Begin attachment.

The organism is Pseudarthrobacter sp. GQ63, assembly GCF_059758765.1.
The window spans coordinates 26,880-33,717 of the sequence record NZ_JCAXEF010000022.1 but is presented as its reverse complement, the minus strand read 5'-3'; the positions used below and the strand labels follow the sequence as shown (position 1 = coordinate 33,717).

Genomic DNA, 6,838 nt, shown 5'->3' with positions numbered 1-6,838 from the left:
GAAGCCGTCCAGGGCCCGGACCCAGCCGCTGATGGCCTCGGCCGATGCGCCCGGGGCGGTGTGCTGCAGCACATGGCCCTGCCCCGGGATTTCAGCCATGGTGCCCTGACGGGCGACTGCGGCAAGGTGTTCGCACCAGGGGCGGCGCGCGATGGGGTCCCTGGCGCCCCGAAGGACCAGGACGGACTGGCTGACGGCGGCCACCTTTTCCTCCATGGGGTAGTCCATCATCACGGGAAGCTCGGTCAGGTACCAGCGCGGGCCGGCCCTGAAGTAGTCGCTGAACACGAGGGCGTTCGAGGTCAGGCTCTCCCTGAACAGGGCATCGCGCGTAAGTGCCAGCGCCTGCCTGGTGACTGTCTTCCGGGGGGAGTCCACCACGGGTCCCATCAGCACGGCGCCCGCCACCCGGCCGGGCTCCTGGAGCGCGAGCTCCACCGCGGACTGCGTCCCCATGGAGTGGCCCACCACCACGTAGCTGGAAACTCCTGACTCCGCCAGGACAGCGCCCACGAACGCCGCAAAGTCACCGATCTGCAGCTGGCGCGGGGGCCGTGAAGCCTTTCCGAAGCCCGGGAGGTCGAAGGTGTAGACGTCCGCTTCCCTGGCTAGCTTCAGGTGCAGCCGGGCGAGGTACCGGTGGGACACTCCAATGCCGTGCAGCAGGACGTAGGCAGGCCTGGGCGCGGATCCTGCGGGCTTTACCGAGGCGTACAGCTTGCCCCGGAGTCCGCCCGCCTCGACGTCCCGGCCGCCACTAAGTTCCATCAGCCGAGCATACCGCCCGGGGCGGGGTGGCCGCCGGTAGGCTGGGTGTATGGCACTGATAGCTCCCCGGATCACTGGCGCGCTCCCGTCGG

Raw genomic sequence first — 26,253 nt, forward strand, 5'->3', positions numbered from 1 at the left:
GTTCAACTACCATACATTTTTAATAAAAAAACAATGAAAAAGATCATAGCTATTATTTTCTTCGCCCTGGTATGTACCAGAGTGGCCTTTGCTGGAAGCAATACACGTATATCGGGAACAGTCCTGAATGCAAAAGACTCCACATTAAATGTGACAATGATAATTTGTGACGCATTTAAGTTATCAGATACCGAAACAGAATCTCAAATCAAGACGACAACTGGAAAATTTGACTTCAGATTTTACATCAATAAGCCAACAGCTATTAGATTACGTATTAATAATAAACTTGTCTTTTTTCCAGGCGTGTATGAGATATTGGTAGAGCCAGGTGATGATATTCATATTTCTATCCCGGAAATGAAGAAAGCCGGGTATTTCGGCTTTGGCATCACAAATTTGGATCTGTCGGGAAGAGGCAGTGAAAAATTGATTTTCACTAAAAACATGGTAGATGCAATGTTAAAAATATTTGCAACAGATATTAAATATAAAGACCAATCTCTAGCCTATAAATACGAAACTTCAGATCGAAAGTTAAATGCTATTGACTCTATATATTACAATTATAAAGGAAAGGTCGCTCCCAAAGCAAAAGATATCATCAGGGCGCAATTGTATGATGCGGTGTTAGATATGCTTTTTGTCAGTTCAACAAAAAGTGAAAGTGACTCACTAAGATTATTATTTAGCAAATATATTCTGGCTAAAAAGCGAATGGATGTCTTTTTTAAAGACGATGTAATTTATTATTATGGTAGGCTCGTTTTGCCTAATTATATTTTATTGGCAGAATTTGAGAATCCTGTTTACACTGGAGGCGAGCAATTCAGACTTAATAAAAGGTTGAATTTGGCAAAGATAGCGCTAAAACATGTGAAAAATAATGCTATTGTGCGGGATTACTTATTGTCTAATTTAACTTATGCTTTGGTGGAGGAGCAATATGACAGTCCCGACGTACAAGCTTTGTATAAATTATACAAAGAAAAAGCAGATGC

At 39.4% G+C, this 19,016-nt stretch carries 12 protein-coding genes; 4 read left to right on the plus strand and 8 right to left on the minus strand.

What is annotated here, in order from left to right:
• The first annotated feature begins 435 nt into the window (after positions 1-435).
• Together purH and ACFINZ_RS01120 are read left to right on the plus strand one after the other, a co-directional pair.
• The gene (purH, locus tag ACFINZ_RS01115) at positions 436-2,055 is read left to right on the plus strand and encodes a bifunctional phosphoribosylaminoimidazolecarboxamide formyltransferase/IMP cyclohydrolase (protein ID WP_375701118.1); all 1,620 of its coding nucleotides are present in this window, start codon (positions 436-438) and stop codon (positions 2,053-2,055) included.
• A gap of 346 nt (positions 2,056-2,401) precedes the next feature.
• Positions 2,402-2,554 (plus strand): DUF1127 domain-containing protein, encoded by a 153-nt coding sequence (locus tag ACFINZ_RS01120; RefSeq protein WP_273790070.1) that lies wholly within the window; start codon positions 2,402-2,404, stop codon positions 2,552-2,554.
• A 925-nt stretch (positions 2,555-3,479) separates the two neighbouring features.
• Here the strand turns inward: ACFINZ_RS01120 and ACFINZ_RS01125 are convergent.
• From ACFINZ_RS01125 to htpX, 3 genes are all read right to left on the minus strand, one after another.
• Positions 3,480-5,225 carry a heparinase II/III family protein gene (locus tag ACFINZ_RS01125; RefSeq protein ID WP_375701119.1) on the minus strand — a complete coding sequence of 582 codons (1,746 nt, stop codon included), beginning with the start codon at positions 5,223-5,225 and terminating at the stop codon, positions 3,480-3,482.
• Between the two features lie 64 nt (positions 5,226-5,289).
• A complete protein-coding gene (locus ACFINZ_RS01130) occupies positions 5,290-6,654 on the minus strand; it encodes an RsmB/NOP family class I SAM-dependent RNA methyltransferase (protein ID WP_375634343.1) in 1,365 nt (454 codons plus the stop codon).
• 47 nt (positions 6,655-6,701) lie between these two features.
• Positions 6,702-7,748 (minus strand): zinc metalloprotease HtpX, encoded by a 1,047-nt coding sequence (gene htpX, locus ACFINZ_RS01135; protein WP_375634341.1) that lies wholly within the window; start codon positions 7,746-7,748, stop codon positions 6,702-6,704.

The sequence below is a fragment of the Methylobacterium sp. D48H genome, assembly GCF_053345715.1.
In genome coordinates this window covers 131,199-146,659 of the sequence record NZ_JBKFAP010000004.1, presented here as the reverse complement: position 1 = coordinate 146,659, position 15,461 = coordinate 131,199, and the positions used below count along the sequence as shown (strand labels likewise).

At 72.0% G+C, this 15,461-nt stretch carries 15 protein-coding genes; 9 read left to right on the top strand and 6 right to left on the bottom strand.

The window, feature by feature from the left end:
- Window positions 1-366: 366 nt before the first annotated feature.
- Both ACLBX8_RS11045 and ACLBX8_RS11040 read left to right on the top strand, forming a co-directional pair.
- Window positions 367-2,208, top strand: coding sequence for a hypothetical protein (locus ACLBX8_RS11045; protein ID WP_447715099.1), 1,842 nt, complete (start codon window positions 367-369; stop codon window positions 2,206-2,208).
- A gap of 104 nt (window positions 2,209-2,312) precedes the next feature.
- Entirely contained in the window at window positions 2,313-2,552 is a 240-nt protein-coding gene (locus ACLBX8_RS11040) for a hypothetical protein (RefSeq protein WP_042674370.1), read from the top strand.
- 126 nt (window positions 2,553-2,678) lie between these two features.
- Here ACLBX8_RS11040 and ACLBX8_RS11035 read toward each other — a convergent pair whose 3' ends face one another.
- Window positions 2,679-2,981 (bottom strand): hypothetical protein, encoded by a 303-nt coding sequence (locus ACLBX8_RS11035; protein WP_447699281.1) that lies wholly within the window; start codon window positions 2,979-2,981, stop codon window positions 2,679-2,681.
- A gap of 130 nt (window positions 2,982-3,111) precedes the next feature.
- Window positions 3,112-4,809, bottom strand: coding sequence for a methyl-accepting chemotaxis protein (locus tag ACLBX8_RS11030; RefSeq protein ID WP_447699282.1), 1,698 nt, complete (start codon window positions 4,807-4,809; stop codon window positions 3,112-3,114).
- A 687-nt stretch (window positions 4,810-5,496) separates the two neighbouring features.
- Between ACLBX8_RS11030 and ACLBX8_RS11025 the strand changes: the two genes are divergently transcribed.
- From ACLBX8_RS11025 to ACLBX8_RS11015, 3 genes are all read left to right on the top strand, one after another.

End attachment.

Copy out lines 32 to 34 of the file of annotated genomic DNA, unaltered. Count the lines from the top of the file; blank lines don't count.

- Here ACLBX8_RS11040 and ACLBX8_RS11035 read toward each other — a convergent pair whose 3' ends face one another.
- Window positions 2,679-2,981 (bottom strand): hypothetical protein, encoded by a 303-nt coding sequence (locus ACLBX8_RS11035; protein WP_447699281.1) that lies wholly within the window; start codon window positions 2,979-2,981, stop codon window positions 2,679-2,681.
- A gap of 130 nt (window positions 2,982-3,111) precedes the next feature.